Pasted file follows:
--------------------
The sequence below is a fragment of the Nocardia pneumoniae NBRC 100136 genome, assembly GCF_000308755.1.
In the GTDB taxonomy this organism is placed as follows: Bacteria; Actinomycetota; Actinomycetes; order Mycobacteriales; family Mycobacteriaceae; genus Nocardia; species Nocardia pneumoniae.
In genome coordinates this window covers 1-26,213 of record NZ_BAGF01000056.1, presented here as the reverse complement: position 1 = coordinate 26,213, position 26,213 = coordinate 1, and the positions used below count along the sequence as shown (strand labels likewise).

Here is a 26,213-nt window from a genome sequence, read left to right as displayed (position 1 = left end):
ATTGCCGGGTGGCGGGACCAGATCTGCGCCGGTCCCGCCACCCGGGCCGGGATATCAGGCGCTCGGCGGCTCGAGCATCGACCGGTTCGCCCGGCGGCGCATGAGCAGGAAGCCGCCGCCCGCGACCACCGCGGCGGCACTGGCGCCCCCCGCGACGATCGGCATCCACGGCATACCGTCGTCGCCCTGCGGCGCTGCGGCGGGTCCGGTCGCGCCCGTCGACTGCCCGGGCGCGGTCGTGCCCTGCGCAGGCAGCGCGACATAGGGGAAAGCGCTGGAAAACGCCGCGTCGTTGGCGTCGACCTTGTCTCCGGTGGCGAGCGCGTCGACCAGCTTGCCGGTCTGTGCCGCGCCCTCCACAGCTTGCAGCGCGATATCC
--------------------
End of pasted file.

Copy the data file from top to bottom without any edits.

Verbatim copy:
The sequence below is a fragment of the Nocardia pneumoniae NBRC 100136 genome, assembly GCF_000308755.1.
In the GTDB taxonomy this organism is placed as follows: Bacteria; Actinomycetota; Actinomycetes; order Mycobacteriales; family Mycobacteriaceae; genus Nocardia; species Nocardia pneumoniae.
In genome coordinates this window covers 1-26,213 of record NZ_BAGF01000056.1, presented here as the reverse complement: position 1 = coordinate 26,213, position 26,213 = coordinate 1, and the positions used below count along the sequence as shown (strand labels likewise).

Here is a 26,213-nt window from a genome sequence, read left to right as displayed (position 1 = left end):
ATTGCCGGGTGGCGGGACCAGATCTGCGCCGGTCCCGCCACCCGGGCCGGGATATCAGGCGCTCGGCGGCTCGAGCATCGACCGGTTCGCCCGGCGGCGCATGAGCAGGAAGCCGCCGCCCGCGACCACCGCGGCGGCACTGGCGCCCCCCGCGACGATCGGCATCCACGGCATACCGTCGTCGCCCTGCGGCGCTGCGGCGGGTCCGGTCGCGCCCGTCGACTGCCCGGGCGCGGTCGTGCCCTGCGCAGGCAGCGCGACATAGGGGAAAGCGCTGGAAAACGCCGCGTCGTTGGCGTCGACCTTGTCTCCGGTGGCGAGCGCGTCGACCAGCTTGCCGGTCTGTGCCGCGCCCTCCACAGCTTGCAGCGCGATATCC